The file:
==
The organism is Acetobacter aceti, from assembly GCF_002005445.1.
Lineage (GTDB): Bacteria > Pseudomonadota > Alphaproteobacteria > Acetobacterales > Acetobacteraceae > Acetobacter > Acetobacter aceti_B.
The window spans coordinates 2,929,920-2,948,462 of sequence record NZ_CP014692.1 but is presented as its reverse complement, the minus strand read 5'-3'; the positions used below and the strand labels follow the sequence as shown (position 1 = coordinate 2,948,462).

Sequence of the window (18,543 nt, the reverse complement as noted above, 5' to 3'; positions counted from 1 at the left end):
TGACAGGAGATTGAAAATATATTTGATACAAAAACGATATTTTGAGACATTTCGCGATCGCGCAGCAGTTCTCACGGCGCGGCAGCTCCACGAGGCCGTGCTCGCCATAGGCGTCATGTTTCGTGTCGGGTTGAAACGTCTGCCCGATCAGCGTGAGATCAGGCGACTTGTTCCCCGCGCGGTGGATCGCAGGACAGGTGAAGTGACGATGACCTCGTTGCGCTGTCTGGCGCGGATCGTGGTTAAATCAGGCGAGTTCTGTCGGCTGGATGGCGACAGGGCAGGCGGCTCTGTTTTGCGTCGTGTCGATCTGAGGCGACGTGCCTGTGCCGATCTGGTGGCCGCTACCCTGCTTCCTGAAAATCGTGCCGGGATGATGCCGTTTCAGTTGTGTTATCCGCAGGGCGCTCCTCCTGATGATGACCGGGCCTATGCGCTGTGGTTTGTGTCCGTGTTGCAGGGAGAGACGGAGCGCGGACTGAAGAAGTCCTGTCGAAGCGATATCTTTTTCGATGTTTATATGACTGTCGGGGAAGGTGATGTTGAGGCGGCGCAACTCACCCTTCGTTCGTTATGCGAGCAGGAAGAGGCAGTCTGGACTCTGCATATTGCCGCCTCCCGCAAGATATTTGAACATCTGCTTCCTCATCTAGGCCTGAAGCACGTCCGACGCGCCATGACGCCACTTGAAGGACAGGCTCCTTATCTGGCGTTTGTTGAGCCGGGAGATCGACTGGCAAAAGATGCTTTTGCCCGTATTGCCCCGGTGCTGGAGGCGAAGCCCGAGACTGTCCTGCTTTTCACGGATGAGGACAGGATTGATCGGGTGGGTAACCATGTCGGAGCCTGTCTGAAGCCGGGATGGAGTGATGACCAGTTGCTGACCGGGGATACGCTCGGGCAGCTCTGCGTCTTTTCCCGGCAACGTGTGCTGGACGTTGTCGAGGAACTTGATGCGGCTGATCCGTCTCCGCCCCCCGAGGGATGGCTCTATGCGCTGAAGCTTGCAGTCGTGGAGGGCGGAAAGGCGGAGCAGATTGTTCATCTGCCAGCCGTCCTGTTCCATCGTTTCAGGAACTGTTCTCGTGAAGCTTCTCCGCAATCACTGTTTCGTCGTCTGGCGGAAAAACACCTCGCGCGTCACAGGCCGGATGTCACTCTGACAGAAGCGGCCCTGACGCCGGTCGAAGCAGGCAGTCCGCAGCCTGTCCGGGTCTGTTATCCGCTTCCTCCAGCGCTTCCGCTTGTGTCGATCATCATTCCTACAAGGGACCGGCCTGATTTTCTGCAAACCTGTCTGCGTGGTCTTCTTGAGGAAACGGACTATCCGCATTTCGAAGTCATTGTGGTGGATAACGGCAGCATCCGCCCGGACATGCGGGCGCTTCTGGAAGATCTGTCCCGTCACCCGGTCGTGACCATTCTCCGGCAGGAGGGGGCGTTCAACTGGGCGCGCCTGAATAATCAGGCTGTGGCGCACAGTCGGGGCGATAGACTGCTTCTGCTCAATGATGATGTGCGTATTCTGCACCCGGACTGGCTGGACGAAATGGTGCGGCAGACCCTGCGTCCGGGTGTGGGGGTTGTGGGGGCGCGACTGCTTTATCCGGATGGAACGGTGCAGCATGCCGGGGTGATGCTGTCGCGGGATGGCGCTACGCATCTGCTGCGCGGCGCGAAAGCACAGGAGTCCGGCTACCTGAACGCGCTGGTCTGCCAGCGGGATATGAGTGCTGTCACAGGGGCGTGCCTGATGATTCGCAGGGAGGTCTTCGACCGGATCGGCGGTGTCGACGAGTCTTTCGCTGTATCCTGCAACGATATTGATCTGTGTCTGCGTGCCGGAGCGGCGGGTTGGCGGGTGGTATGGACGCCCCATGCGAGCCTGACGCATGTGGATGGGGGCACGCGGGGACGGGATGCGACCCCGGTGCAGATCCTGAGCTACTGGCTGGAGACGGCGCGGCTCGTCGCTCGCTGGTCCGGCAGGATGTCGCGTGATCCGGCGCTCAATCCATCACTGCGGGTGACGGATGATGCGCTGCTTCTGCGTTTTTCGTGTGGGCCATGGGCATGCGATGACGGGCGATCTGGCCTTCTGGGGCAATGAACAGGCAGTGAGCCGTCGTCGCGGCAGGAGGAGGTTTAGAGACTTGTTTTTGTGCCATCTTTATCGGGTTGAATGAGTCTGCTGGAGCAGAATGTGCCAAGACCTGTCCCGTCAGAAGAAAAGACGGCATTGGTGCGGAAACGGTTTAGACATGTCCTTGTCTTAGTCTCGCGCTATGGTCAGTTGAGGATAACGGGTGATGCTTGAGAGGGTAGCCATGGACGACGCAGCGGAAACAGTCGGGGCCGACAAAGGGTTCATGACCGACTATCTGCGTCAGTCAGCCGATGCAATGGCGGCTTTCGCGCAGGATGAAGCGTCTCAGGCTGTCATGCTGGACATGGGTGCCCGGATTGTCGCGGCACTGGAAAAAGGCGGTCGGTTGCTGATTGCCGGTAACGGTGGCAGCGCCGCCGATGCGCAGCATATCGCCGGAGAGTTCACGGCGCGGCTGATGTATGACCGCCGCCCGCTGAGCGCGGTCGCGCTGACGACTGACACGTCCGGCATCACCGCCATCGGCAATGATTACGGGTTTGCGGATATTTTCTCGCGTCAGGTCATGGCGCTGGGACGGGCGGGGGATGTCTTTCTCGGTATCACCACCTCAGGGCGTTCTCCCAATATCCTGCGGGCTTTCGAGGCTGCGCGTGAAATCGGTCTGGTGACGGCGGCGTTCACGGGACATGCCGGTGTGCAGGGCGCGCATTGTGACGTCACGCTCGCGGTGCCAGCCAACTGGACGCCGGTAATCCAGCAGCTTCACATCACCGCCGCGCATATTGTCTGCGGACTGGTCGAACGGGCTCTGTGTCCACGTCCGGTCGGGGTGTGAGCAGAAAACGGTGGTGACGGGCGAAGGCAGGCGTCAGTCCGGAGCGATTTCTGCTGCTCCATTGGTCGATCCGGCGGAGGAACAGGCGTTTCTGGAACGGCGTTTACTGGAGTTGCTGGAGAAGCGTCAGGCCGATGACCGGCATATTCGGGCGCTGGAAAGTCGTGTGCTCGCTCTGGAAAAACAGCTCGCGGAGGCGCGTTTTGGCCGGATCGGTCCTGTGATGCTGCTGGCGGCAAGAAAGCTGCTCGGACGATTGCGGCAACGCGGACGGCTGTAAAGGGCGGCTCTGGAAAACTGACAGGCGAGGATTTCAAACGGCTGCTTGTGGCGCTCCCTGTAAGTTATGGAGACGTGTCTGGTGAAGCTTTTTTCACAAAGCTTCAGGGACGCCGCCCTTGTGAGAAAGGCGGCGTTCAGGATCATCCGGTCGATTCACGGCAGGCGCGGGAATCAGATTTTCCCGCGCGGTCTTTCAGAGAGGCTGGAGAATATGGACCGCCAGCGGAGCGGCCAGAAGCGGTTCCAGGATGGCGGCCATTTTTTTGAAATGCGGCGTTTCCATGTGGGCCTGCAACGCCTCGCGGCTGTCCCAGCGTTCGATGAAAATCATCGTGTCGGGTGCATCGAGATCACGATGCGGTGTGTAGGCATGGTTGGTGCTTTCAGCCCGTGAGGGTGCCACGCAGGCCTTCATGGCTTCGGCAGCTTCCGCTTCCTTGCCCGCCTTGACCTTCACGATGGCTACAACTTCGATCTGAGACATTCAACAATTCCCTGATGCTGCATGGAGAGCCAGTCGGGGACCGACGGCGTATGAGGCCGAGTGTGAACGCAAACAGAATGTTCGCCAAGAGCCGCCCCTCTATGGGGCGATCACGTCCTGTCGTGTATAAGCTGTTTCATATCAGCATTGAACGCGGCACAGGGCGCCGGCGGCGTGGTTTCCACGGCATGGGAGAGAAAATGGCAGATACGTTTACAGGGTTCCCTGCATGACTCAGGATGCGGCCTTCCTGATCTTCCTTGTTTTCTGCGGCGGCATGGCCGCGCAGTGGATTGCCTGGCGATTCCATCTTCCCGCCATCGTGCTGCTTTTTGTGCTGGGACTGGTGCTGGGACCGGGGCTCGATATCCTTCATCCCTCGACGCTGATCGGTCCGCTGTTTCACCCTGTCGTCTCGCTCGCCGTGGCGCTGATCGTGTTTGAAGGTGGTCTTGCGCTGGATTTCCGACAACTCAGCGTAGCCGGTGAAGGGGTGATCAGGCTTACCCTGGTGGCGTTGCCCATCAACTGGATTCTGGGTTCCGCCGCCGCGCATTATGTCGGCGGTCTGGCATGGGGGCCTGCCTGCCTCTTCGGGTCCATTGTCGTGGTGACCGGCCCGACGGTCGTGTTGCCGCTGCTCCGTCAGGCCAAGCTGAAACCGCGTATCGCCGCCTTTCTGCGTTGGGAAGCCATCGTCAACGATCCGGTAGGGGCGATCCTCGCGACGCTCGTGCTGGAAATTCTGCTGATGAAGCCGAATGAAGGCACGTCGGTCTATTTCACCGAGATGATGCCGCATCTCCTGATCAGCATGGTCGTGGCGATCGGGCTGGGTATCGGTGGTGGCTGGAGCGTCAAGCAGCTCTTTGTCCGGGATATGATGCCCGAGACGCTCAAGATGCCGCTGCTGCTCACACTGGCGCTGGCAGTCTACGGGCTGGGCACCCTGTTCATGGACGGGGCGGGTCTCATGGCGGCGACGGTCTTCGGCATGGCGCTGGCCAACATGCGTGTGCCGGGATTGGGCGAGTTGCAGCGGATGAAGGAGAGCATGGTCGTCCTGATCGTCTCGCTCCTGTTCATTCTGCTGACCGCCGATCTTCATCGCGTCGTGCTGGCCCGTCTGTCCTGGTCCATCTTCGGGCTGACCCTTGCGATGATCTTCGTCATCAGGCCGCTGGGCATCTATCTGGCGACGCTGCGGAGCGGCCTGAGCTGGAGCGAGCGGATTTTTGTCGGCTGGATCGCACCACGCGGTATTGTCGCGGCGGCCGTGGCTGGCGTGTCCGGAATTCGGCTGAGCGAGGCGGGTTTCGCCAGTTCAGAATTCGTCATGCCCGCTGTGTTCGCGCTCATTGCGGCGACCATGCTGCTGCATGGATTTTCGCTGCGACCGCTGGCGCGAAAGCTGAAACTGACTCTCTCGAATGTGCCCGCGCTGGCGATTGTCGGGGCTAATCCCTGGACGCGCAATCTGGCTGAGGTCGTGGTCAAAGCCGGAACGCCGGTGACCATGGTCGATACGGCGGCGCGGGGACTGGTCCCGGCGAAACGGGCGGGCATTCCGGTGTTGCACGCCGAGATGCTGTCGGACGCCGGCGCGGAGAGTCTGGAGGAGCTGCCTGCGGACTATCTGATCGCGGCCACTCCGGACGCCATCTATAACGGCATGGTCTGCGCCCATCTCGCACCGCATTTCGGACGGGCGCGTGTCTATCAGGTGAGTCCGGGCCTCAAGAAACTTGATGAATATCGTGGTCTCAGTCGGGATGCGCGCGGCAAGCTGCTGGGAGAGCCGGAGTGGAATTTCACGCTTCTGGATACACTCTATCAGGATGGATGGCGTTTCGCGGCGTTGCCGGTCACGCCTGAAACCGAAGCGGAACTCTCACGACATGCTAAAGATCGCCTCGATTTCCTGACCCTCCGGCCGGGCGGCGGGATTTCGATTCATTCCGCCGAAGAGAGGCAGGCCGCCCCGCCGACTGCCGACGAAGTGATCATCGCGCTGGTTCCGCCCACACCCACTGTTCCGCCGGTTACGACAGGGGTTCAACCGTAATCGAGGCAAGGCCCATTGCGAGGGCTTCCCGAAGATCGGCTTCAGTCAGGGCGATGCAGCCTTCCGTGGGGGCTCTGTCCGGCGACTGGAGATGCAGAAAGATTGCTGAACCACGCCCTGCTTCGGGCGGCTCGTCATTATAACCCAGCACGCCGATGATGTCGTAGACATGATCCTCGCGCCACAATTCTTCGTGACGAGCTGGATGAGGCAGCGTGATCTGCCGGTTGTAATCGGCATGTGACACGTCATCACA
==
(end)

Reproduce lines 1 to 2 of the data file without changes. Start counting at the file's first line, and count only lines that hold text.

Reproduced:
The organism is Acetobacter aceti, from assembly GCF_002005445.1.
Lineage (GTDB): Bacteria > Pseudomonadota > Alphaproteobacteria > Acetobacterales > Acetobacteraceae > Acetobacter > Acetobacter aceti_B.